Thursday, October 13, 2016

Jenny (Part 3): On Becoming Honest

Jenny and I had beers on her front porch Sunday afternoon, and I realized how much time you have to spend with a person to get a decent interview, to make sure you've covered all your bases and captured at least a little bit of the nuance of their experience. 

Traister argues that even for most straight women, relationships with women are more fulfilling in every way. "So I just felt so lucky," Jenny said, "that I'm also sexually attracted to women, too, because I can get so much more from those relationships -- physically, mentally and emotionally -- than I could with a man."

"I'm generally happier when I'm in a relationship," she'd said the week before. "When I'm happy, it's because my life feels full. It feels like the things I'm doing are honest projections of me, and what I want, and what I want to give to the world."

As a teen, Jenny remembers meeting gay women and feeling an inexplicable admiration for them, an awe for their bravery. She remembers being impressed when any woman -- gay or straight -- was able to present themselves as strong and down-to-earth, in opposition to a culture that wanted them to preen and pluck and perform. 

After she came out, she realized that this admiration came because she knew deep down that she wasn't being brave in the same way.

Now, she knows who she is but still finds LGBTQ labels -- lesbian, gay, bi, trans and queer -- spectacularly insufficient.

"Meeting someone new, I say 'gay' because I'm dating a woman, so I feel pretty gay," Jenny said. "I do identify as queer, but I don't say that when I am first meeting people, because they're like, 'well, what is that? What does that mean?' If they don't say that, they're thinking it, and that's almost worse."

Queer, for Jenny, carries with it an acknowledgement of the men and the F-to-M trans people she's crushed on and dated. As she puts it, "It's a little more than just lesbian." Queer also gives her the freedom to embody her own version of the strong and down-to-earth women she's admired. 

Jenny is petite, with a tough and determined walk. I most often see her in straight-legged pants, button-down shirts and dangling earrings. She explained her thinking behind her look. 

"I don't like to portray a whole lot of feminine qualities. I've been cutting my hair shorter and shorter. I have a very strong aversion to portraying myself as super-feminine. I don't want to be masculine, just somewhere in between. The last time I dressed really feminine was Halloween. That felt really right to, only on Halloween, put on a dress."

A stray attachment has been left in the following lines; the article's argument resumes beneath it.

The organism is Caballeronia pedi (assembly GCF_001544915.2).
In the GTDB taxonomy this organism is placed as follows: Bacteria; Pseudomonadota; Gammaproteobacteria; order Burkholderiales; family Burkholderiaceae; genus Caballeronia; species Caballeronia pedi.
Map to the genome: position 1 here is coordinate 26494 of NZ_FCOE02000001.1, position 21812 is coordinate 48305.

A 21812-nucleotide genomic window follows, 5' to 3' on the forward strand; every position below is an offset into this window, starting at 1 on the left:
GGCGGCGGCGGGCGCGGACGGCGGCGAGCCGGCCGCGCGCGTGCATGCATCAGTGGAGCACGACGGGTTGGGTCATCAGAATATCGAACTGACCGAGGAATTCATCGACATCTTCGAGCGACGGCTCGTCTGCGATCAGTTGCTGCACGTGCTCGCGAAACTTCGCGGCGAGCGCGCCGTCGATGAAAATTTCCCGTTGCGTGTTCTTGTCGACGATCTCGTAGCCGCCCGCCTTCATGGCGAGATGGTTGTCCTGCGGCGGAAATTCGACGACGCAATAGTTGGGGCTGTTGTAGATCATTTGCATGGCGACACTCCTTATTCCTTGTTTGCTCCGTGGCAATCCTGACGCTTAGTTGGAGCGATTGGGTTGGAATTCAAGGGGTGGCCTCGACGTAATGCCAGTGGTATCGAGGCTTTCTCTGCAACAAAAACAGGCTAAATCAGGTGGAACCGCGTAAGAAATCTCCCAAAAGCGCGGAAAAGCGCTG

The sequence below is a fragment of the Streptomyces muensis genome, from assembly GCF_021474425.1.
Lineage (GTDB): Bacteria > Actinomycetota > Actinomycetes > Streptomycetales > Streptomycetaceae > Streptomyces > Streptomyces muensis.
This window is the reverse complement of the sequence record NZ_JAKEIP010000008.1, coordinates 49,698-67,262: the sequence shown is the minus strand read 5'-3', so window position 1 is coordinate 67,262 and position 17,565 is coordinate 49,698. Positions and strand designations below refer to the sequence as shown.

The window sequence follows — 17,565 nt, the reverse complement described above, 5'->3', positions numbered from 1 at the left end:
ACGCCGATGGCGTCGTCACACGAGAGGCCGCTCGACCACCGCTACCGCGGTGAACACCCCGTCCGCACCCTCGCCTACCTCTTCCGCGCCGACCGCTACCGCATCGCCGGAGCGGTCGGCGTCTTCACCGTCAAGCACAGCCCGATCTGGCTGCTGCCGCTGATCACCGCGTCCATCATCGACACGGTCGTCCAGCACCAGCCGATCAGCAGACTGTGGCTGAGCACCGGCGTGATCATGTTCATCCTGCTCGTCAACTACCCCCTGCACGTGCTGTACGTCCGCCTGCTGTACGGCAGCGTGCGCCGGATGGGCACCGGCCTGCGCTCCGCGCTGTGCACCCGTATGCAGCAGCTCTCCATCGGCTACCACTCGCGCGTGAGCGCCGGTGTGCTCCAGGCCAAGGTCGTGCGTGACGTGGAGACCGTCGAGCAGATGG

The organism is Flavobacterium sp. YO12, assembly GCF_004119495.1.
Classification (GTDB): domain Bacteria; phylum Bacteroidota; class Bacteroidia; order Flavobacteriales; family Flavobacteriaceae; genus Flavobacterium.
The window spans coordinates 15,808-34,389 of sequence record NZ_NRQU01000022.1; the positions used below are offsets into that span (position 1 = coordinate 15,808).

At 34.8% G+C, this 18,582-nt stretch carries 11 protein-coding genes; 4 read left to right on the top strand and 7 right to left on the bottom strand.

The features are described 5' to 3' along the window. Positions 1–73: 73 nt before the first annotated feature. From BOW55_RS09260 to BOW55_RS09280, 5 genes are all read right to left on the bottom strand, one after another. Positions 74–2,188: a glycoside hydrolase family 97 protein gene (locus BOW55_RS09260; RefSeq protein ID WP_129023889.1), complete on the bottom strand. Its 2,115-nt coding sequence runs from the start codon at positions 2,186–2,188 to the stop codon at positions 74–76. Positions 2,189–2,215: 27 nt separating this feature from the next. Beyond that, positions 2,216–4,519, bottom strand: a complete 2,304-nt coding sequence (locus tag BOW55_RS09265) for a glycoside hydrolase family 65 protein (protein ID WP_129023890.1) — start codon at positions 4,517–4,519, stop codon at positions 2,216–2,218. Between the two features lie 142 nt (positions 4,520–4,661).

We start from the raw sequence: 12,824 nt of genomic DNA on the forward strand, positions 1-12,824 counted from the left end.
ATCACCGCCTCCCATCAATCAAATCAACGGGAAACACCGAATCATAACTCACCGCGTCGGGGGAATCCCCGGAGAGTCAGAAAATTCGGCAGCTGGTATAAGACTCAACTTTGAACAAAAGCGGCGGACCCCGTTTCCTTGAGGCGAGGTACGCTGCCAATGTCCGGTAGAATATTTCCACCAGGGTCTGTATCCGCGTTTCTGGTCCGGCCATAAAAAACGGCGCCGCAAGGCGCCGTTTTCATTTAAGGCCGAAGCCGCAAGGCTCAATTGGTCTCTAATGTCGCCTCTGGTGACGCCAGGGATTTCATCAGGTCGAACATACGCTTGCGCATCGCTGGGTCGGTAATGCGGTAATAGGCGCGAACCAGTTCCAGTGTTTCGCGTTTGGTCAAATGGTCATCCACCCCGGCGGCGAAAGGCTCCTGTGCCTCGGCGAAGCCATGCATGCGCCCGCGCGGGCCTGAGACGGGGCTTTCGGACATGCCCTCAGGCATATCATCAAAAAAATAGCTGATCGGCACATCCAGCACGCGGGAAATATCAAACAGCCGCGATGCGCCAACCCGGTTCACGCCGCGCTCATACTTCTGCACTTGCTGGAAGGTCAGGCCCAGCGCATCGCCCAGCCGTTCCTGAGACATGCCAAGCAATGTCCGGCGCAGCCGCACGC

Five or six years after Jenny first started to settle into her own identity and feel comfortable in her own skin, she met her current partner. They've been together for a little over a year now, and the five year plan involves a child. Jenny hopes it involves her current partner. But marriage? Not necessary.

"I'm not sure that marriage is super-important to me. It's a huge waste of money. I'll have to spend money on having a baby. But yeah, I think in five years I want a kid. Just one. Then I'll get another one in seven years," we laughed.

There was something in our laughter that hoped it would be that easy for her to become a mother.

At least some of the confidence and excitement around this vision -- of a child and family, in a few short years -- comes from her current girlfriend.
My relationship has made me feel more fulfilled. Sometimes, I'm overwhelmed by that feeling of being fulfilled, but I feel that I could be with her for a long time and never get bored. She makes me feel confident in myself. I can bounce ideas. She's a question-asker who challenges me without making me feel stupid. 
I feel better matched in my relationship than I ever have, in terms of us being able to talk about anything. She's the first person I've dated who I can see a really long-term future with. In the past, I have been terrified of settling for something that's not right for me, or getting stuck in something, but that has nothing to do with being gay.
Maybe there's a key in there to gay happiness, or to what Jenny called "grown-up happy": learning to separate the trials and dramas of life, the hang-ups and heartbreaks, from our sexuality. Or at very least, to not blame our sexuality -- or bigots' response to it -- for the challenges we face.

Few people lead truly charmed lives. Gay or straight, everyone has their inner and outer demons to face. We're all just working towards being, in Jenny's words, honest projections of ourselves and what we want to give to the world.

No comments:

Post a Comment